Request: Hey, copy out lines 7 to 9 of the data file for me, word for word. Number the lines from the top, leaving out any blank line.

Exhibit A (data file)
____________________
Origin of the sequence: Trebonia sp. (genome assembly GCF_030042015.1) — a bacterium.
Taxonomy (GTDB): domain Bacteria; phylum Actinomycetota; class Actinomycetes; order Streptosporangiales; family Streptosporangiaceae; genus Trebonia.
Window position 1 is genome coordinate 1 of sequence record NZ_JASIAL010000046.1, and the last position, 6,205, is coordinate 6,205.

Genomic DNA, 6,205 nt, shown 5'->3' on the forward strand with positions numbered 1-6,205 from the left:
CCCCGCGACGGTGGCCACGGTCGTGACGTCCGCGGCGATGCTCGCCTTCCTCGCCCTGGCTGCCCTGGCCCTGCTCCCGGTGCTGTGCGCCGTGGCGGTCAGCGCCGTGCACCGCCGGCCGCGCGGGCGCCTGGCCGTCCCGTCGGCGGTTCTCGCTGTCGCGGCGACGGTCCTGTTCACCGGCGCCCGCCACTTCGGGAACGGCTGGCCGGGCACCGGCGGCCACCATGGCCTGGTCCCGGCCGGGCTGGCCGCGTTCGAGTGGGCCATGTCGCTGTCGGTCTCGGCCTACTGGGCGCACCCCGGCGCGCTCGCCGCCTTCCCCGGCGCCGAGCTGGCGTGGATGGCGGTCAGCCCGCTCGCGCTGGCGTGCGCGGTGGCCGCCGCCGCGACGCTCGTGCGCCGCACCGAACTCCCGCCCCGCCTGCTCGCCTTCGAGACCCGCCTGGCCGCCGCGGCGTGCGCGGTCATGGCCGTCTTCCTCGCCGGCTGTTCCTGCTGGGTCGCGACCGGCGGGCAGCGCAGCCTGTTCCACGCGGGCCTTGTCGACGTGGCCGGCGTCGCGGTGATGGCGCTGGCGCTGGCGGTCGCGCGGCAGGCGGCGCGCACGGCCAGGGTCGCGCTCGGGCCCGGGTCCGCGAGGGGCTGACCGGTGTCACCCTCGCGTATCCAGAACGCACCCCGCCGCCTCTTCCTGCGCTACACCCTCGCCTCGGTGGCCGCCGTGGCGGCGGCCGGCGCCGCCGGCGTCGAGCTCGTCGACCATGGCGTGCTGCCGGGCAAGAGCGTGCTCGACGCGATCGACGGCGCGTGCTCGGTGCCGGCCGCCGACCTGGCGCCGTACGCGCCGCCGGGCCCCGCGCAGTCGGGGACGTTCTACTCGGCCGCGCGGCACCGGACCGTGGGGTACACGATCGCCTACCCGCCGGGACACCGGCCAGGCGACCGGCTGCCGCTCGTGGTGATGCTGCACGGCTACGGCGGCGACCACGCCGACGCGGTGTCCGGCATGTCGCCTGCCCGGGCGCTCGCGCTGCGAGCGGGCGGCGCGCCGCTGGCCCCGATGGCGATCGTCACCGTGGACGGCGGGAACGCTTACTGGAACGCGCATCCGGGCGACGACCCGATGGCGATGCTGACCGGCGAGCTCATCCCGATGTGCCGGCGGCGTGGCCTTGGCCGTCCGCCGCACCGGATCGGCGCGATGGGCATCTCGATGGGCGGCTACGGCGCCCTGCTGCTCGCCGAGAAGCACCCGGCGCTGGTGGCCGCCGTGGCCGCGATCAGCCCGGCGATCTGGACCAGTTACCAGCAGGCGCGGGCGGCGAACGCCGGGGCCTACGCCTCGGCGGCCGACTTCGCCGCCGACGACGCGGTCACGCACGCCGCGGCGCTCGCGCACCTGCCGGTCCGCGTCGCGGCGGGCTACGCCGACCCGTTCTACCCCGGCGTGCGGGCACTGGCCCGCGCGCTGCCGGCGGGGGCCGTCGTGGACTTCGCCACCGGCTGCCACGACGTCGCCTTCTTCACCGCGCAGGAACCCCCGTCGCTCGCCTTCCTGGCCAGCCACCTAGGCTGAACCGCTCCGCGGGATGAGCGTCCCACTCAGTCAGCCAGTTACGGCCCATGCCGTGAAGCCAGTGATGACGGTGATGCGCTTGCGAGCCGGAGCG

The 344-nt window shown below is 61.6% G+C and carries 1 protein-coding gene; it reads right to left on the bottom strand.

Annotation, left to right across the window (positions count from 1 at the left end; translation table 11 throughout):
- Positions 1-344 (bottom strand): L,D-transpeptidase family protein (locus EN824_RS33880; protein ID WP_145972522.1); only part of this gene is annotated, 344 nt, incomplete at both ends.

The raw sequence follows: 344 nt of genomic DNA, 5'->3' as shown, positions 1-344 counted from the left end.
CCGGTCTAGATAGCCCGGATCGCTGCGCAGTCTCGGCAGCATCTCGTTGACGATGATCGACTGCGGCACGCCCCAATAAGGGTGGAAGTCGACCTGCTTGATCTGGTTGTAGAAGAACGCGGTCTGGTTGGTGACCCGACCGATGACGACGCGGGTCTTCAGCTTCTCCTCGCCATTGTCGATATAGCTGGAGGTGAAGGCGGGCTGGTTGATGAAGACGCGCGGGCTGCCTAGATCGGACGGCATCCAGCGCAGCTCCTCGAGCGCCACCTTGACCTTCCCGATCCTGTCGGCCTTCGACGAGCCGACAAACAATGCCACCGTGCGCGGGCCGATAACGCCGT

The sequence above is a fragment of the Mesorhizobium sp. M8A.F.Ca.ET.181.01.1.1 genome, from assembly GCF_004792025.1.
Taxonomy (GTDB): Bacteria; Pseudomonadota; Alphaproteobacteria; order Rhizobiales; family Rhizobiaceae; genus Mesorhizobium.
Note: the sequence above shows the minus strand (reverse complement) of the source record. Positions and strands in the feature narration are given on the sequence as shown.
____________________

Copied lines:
Annotation, left to right across the window (positions count from 1 at the left end; translation table 11 throughout):
- Positions 1-344 (bottom strand): L,D-transpeptidase family protein (locus EN824_RS33880; protein ID WP_145972522.1); only part of this gene is annotated, 344 nt, incomplete at both ends.

The raw sequence follows: 344 nt of genomic DNA, 5'->3' as shown, positions 1-344 counted from the left end.